Issue #5002 has been updated by Michael Edgar.

File vcall.breaking.diff added
File vcall.same_errors.diff added

Ack - I missed how nil/self would be caught as vcalls there.

As you note, splitting the variable node is necessary. I split 'variable' into 'user_variable' and 'keyword_variable', removing 'variable' entirely (since it would give r/r conflicts). However, this turns out to be a good thing overall: every other use of the `variable` production is on the LHS (or LHS-like constructs, like rescue Foo => exc), which bar the use of keywords anyway through manual checking.

So, I have two patches: one which just replaces all other uses of `variable` with `user_variable`. This is "vcall.breaking.diff", as it breaks some previous error-case behavior. The allowed syntax is identical; the error reported on invalid syntax (self = 'foo'), is not. It will, in this patch, simply emit a generic bison "unexpected ..." error, as the grammar will not match such constructs.

The second patch adds back in `keyword_variable` productions, so that error reporting will be the same, even though the new productions will always generate errors. This is "vcall.same_errors.diff". For a patch release, I imagine maintaining the errors may be preferable, so I've included it for completeness.
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Bug #5002: Ripper fails to distinguish local vars from vcalls [PATCH]
http://redmine.ruby-lang.org/issues/5002

Author: Michael Edgar
Status: Open
Priority: Normal
Assignee: 
Category: 
Target version: 1.9.3
ruby -v: -


Ripper always parses the `variable` grammar production (which includes identifiers, {i,c,g}vars, nil, __FILE__, etc) as a `var_ref` node, whose only child is the token itself.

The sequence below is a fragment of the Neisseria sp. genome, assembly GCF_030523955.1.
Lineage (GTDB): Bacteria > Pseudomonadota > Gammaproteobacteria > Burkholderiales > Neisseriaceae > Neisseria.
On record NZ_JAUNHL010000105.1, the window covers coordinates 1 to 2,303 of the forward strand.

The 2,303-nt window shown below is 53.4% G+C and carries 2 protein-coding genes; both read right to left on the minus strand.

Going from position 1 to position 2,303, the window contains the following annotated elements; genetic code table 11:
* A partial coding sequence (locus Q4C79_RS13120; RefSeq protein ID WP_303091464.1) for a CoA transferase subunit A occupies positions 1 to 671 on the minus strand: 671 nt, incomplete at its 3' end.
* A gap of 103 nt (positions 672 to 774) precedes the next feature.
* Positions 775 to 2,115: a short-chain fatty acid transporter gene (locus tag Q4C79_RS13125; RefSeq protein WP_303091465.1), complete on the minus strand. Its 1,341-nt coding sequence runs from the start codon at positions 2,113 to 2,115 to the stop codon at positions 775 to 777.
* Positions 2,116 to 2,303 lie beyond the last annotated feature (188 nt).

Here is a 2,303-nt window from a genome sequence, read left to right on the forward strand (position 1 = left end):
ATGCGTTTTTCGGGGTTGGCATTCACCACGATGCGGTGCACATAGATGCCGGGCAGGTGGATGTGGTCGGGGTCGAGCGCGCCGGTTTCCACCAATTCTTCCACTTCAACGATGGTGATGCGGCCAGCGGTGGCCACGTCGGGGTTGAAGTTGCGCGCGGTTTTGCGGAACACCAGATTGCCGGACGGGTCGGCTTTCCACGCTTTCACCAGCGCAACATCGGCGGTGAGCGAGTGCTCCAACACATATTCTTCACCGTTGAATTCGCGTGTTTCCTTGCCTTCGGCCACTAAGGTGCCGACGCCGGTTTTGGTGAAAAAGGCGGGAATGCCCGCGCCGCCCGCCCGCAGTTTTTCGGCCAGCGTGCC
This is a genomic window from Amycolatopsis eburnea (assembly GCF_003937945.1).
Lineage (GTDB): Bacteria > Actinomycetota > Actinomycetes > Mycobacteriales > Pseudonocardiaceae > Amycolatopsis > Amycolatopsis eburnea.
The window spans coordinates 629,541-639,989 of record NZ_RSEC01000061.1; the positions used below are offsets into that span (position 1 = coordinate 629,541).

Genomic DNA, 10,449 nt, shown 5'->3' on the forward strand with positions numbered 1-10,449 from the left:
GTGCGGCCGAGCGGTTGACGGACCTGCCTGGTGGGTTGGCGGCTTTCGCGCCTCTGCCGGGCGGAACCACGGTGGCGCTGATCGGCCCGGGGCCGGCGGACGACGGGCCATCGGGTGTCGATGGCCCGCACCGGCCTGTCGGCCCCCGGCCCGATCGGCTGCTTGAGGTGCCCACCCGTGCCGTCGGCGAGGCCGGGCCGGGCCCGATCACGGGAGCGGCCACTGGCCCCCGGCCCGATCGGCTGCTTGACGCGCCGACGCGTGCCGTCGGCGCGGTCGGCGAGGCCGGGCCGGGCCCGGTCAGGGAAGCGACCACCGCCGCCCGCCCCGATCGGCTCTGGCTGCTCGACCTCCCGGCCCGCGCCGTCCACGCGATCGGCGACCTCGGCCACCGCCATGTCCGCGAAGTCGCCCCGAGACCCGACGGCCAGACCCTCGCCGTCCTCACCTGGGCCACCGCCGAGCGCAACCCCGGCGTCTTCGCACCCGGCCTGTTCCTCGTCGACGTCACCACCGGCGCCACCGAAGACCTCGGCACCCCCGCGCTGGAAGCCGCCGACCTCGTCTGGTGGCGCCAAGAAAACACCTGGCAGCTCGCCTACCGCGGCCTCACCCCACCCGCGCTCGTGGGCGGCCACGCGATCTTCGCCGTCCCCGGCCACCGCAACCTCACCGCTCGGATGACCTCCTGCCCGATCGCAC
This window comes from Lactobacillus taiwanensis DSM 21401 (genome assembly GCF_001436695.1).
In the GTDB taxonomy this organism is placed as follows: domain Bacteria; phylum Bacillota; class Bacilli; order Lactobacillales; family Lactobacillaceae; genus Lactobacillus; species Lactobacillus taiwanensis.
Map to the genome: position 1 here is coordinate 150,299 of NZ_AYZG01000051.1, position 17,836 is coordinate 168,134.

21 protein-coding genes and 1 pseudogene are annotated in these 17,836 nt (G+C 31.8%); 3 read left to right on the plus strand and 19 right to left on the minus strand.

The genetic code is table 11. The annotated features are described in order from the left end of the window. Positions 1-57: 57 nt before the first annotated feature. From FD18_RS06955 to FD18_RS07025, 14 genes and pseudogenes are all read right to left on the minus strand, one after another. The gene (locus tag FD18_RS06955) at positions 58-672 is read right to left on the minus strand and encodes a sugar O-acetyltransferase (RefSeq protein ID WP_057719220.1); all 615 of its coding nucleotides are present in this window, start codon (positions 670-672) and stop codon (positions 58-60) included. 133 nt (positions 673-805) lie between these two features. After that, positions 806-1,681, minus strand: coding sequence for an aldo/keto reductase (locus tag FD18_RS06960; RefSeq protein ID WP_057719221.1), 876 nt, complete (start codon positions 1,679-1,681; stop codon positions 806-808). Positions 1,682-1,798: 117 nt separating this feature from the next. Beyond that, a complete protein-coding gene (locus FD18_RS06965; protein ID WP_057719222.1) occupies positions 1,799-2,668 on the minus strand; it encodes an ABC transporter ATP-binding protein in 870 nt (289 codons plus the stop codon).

This is a problem for one huge reason: local variables look exactly like vcalls: no-arg, no-receiver method calls. More importantly, the parse tree defines whether a given bareword identifier is a local variable reference or a method call. Thus, given a ripper parse tree, in order to distinguish local variable references from vcalls, one must reconstruct the parse order, re-implement the local variable introduction rules (local variable assigned in some way, for loops, block arg, rescue exception variable, named regex capture groups, ....), and then relabel those `var_ref` nodes which are method calls as `vcall` nodes.

This is quite a nasty workaround. There are a *lot* of edge cases to mess up. I've implemented it as the `ripper-plus` gem, but it's a huge pain, I'm not sure it's entirely correct, and is something the parser should be doing anyway.

The funny thing is, the parser already *is* doing almost all of the work! It's just not looking at the local variable tables when it comes time to generate the Ripper event. The patch I've attached does do so - it's a small change for a huge benefit for Ripper users.

I'd like to see this land in 1.9.3 - it's a small patch, and given the other bug fixes Ripper's had this cycle, would make Ripper pretty much sufficient for an entire Ruby implementation.


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